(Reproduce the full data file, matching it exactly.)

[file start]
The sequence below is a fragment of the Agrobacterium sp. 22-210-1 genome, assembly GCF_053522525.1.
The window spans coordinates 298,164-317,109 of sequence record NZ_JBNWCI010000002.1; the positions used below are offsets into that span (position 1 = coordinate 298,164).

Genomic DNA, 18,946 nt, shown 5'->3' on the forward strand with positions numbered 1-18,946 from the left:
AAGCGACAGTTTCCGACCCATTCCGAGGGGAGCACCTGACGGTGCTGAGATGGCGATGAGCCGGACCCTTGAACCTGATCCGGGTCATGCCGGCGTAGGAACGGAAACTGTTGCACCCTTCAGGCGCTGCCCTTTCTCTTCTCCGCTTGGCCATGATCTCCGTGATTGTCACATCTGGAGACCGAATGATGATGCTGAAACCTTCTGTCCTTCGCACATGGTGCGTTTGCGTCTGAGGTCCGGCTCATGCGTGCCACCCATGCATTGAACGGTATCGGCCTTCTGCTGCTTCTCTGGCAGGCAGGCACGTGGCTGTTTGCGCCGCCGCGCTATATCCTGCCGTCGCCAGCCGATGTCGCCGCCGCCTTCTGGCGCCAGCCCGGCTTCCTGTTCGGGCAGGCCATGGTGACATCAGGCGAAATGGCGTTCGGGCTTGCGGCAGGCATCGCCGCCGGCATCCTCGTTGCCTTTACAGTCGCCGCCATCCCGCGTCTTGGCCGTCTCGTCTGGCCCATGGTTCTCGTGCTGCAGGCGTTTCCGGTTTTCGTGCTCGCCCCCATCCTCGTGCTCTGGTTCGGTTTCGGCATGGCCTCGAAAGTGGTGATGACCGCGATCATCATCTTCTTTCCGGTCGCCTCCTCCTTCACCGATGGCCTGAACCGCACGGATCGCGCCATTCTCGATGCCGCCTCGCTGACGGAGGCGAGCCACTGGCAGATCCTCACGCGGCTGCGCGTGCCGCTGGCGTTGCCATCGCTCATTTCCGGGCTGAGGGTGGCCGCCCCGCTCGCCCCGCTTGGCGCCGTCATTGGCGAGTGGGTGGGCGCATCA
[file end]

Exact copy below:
The sequence below is a fragment of the Agrobacterium sp. 22-210-1 genome, assembly GCF_053522525.1.
The window spans coordinates 298,164-317,109 of sequence record NZ_JBNWCI010000002.1; the positions used below are offsets into that span (position 1 = coordinate 298,164).

Genomic DNA, 18,946 nt, shown 5'->3' on the forward strand with positions numbered 1-18,946 from the left:
AAGCGACAGTTTCCGACCCATTCCGAGGGGAGCACCTGACGGTGCTGAGATGGCGATGAGCCGGACCCTTGAACCTGATCCGGGTCATGCCGGCGTAGGAACGGAAACTGTTGCACCCTTCAGGCGCTGCCCTTTCTCTTCTCCGCTTGGCCATGATCTCCGTGATTGTCACATCTGGAGACCGAATGATGATGCTGAAACCTTCTGTCCTTCGCACATGGTGCGTTTGCGTCTGAGGTCCGGCTCATGCGTGCCACCCATGCATTGAACGGTATCGGCCTTCTGCTGCTTCTCTGGCAGGCAGGCACGTGGCTGTTTGCGCCGCCGCGCTATATCCTGCCGTCGCCAGCCGATGTCGCCGCCGCCTTCTGGCGCCAGCCCGGCTTCCTGTTCGGGCAGGCCATGGTGACATCAGGCGAAATGGCGTTCGGGCTTGCGGCAGGCATCGCCGCCGGCATCCTCGTTGCCTTTACAGTCGCCGCCATCCCGCGTCTTGGCCGTCTCGTCTGGCCCATGGTTCTCGTGCTGCAGGCGTTTCCGGTTTTCGTGCTCGCCCCCATCCTCGTGCTCTGGTTCGGTTTCGGCATGGCCTCGAAAGTGGTGATGACCGCGATCATCATCTTCTTTCCGGTCGCCTCCTCCTTCACCGATGGCCTGAACCGCACGGATCGCGCCATTCTCGATGCCGCCTCGCTGACGGAGGCGAGCCACTGGCAGATCCTCACGCGGCTGCGCGTGCCGCTGGCGTTGCCATCGCTCATTTCCGGGCTGAGGGTGGCCGCCCCGCTCGCCCCGCTTGGCGCCGTCATTGGCGAGTGGGTGGGCGCATCA